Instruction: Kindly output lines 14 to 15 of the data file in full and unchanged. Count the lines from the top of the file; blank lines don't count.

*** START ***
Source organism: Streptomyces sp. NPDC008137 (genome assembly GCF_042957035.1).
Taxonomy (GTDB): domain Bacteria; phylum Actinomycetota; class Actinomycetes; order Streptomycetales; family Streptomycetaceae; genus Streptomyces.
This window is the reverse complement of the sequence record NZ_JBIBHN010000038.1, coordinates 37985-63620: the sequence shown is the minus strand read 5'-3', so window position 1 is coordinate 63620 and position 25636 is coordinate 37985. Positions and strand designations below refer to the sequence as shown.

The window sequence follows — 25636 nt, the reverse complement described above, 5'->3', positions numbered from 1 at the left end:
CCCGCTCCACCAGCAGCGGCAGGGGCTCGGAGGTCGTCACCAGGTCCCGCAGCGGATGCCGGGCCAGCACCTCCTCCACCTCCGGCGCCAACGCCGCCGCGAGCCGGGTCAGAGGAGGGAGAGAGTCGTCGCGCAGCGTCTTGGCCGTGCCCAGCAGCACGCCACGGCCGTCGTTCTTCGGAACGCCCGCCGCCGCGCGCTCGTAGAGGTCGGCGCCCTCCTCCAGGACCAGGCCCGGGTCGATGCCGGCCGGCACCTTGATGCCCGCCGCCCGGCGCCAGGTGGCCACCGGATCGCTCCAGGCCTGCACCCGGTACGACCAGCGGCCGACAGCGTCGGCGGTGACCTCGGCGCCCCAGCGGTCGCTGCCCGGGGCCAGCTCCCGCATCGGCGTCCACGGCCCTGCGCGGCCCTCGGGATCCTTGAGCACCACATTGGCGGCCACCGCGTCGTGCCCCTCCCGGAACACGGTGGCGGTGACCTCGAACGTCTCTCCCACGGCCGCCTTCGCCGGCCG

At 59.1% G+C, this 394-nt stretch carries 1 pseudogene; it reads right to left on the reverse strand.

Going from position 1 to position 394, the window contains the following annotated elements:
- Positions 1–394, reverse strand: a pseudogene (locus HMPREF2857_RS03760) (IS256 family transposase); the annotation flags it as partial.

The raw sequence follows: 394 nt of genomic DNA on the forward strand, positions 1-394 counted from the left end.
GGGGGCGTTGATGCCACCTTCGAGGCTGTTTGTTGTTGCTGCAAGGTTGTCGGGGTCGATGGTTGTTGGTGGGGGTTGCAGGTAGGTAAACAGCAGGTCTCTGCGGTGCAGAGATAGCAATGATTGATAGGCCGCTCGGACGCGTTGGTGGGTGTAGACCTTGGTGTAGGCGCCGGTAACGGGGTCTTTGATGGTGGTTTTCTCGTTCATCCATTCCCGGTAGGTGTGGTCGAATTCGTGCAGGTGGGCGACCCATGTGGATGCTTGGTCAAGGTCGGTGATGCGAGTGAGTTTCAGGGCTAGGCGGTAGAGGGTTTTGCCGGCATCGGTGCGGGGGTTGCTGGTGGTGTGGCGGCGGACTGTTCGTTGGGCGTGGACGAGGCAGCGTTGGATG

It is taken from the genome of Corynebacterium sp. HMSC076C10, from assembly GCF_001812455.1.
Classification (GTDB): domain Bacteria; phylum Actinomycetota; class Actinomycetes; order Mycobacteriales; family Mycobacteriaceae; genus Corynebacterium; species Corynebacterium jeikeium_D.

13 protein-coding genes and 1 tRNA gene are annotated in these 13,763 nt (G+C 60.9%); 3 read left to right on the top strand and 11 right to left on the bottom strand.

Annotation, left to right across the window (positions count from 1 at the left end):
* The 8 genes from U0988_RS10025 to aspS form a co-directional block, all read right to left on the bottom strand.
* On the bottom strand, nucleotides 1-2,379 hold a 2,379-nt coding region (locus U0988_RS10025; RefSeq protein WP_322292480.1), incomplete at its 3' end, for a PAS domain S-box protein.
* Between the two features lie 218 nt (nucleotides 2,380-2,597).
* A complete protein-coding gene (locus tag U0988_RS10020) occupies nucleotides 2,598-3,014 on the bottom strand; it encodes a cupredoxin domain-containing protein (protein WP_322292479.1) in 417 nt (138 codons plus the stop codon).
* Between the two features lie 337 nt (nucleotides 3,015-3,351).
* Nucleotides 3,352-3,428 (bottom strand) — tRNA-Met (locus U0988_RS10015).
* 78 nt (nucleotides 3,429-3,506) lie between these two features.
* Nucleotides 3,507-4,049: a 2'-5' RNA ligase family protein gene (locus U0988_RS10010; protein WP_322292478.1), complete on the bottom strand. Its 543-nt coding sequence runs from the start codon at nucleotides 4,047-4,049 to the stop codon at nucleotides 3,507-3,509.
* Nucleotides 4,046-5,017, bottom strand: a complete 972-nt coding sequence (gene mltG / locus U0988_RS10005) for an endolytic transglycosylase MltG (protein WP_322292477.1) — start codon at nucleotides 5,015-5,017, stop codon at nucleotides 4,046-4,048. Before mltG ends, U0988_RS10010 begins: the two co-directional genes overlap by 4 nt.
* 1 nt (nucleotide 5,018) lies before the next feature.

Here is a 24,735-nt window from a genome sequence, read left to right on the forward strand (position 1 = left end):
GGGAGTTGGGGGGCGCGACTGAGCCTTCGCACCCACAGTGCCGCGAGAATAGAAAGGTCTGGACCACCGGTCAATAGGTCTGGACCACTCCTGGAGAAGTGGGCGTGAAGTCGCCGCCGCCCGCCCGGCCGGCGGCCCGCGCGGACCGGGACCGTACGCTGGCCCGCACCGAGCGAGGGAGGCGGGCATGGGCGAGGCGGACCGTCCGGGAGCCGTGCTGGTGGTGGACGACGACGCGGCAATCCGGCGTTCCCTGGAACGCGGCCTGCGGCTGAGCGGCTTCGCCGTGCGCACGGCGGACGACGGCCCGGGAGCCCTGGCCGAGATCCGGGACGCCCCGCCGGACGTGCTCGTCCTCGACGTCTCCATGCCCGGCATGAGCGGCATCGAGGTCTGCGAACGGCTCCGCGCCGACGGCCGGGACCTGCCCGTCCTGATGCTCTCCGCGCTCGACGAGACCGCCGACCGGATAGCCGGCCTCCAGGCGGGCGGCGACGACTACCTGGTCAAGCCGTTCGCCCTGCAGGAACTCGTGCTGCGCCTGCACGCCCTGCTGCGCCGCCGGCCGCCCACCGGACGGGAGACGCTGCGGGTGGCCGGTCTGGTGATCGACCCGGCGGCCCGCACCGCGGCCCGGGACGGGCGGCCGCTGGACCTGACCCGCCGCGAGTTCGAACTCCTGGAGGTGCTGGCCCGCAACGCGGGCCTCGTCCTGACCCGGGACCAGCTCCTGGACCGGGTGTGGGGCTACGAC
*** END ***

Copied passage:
Annotation, left to right across the window (positions count from 1 at the left end):
* The 8 genes from U0988_RS10025 to aspS form a co-directional block, all read right to left on the bottom strand.